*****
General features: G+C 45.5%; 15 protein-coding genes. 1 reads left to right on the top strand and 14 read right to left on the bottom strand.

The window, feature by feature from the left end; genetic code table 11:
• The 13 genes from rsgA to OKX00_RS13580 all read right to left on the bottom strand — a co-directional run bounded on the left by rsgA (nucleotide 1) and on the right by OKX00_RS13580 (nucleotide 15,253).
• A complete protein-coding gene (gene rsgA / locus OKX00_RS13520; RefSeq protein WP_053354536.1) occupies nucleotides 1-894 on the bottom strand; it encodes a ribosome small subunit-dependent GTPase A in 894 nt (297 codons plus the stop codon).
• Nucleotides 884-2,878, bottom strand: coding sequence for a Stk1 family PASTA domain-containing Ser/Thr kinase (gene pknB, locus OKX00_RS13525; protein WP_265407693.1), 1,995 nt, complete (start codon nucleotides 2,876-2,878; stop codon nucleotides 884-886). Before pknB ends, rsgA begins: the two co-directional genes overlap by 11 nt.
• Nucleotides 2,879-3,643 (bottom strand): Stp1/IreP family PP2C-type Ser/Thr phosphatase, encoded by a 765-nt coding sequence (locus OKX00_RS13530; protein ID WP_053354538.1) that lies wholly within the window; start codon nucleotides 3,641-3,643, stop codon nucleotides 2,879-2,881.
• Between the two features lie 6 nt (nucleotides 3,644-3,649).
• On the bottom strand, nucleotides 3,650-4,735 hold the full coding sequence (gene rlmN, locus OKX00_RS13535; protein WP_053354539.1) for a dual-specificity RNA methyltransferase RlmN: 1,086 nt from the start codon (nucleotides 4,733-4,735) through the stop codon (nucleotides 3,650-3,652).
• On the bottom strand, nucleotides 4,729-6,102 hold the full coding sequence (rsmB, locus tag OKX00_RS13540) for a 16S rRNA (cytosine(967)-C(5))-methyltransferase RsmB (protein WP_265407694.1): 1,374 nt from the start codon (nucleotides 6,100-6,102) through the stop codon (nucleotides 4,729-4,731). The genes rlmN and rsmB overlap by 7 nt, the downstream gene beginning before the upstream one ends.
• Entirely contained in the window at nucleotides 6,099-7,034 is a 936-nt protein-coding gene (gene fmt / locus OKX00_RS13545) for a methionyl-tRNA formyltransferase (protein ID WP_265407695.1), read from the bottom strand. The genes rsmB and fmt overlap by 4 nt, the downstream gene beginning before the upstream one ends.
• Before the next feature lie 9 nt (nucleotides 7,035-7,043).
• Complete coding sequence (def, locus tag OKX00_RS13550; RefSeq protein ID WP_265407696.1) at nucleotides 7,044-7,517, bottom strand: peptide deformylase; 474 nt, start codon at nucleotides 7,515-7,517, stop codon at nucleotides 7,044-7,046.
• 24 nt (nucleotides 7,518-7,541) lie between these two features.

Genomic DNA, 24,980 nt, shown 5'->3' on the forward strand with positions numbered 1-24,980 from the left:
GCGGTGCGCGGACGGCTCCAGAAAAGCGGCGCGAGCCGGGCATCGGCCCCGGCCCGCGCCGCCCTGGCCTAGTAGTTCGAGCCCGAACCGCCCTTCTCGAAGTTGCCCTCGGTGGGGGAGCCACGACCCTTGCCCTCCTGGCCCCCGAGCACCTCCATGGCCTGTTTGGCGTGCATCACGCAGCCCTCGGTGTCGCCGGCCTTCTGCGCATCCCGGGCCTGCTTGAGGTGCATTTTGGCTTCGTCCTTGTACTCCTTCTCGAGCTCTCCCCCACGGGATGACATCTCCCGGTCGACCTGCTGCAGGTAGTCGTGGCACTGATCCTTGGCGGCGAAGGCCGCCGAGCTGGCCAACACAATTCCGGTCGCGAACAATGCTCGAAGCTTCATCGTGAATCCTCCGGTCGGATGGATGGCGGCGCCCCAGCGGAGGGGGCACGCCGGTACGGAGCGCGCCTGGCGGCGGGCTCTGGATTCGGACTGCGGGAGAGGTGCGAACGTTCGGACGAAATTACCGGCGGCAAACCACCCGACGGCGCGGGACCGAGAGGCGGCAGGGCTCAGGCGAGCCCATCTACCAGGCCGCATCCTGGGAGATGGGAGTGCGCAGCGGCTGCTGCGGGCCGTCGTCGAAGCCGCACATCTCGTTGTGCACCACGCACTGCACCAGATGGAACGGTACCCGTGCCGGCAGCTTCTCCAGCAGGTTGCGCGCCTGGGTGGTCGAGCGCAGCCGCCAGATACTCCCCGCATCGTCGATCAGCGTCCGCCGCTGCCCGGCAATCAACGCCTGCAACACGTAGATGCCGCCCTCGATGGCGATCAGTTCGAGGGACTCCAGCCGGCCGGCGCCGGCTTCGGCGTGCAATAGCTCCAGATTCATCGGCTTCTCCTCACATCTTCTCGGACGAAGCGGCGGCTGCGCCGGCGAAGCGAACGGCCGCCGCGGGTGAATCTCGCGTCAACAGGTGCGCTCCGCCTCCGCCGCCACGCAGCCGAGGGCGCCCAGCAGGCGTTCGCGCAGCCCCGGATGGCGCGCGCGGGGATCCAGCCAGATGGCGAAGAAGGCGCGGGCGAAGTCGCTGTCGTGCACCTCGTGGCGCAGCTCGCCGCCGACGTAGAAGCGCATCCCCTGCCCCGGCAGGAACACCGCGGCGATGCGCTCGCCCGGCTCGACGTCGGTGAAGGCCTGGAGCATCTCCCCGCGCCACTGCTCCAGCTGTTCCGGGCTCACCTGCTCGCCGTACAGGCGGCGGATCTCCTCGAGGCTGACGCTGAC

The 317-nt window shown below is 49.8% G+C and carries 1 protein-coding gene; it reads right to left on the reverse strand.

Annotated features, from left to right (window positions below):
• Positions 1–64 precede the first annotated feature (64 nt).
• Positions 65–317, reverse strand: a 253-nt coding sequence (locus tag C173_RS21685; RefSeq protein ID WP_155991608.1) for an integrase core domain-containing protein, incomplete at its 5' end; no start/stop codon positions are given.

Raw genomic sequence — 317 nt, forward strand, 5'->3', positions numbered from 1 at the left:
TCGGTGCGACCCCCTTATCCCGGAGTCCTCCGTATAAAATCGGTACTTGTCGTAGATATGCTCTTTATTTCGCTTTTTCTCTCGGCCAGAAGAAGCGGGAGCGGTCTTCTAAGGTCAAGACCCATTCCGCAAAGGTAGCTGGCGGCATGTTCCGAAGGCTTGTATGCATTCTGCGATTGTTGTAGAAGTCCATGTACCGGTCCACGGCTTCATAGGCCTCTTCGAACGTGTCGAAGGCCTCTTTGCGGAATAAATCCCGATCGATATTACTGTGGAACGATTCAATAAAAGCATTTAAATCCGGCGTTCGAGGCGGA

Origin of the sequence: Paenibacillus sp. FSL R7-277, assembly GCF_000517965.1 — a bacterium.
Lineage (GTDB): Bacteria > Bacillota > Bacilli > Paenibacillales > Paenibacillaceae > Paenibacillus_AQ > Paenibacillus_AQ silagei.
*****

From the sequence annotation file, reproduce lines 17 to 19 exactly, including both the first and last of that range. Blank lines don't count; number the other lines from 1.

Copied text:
Annotated features, from left to right (window positions below):
• Positions 1–64 precede the first annotated feature (64 nt).
• Positions 65–317, reverse strand: a 253-nt coding sequence (locus tag C173_RS21685; RefSeq protein ID WP_155991608.1) for an integrase core domain-containing protein, incomplete at its 5' end; no start/stop codon positions are given.